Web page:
Tasmanian Aborigines have harvested muttonbirds and their eggs for many generations, and a number of families continue this important cultural practice. The muttonbird is one of the few Australian native birds that is commercially harvested. During the muttonbird season, chicks are taken for their feathers, flesh and oil. The industry was established by early European sealers and their Aboriginal families. The recreational harvesting of Short-tailed Shearwaters is limited to the period of the open season that is declared each year. A muttonbird licence must be obtained.
Distribution and migration
The shearwater is the most abundant Australian seabird. Approximately 23 million short-tailed shearwaters breed in about 285 colonies in south-eastern Australia from September to April. Eighteen million of these arrive in Tasmania each year. There are known to be at least 167 colonies in Tasmania and an estimated 11.4 million burrows. The largest colony is on Babel Island which has three million burrows. Their colonies are usually found on headlands and islands covered with tussocks and succulent vegetation such as pigface and iceplant. Headlands allow for easy take off and landing.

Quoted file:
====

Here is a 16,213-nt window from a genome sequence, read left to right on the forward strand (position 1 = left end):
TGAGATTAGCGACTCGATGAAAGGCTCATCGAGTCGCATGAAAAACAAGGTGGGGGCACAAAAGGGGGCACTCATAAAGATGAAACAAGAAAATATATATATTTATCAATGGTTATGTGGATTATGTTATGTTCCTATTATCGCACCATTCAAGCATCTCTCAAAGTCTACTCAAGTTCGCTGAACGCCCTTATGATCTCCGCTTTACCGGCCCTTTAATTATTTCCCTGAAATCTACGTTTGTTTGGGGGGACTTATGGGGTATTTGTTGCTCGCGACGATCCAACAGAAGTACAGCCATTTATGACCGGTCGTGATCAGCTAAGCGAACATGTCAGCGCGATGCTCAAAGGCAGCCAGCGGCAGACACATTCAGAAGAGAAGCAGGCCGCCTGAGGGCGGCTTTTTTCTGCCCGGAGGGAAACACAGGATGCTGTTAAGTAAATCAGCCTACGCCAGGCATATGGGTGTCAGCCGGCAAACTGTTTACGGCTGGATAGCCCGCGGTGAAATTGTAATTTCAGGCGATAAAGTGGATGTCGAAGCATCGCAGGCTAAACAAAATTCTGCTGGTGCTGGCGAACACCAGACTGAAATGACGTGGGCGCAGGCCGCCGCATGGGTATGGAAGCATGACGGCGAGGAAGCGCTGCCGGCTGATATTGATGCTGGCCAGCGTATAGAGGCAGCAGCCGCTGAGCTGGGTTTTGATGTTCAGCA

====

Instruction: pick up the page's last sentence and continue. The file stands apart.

Early accounts suggest that the population was once considerably higher. In 1798, Matthew Flinders estimated that there were at least one hundred million birds within a single flock sighted in Bass Strait.
Their migratory path is difficult to define because they don't come to shore during the months of the migration. Exhausted and starved birds are often washed up on beaches of Japan, the Aleution Islands, North America and Australia. Originally this led scientists to believe that the birds flew a figure of eight course across the Pacific Ocean. Recent studies suggest the majority of birds merely fly north along the western part of the Pacific Ocean to the Arctic region and return southwards through the centre of the ocean. Either way the birds travel about 15 000 kilometres in each direction annually. They have been known to fly this remarkable distance in six weeks.
The migration of the shearwater.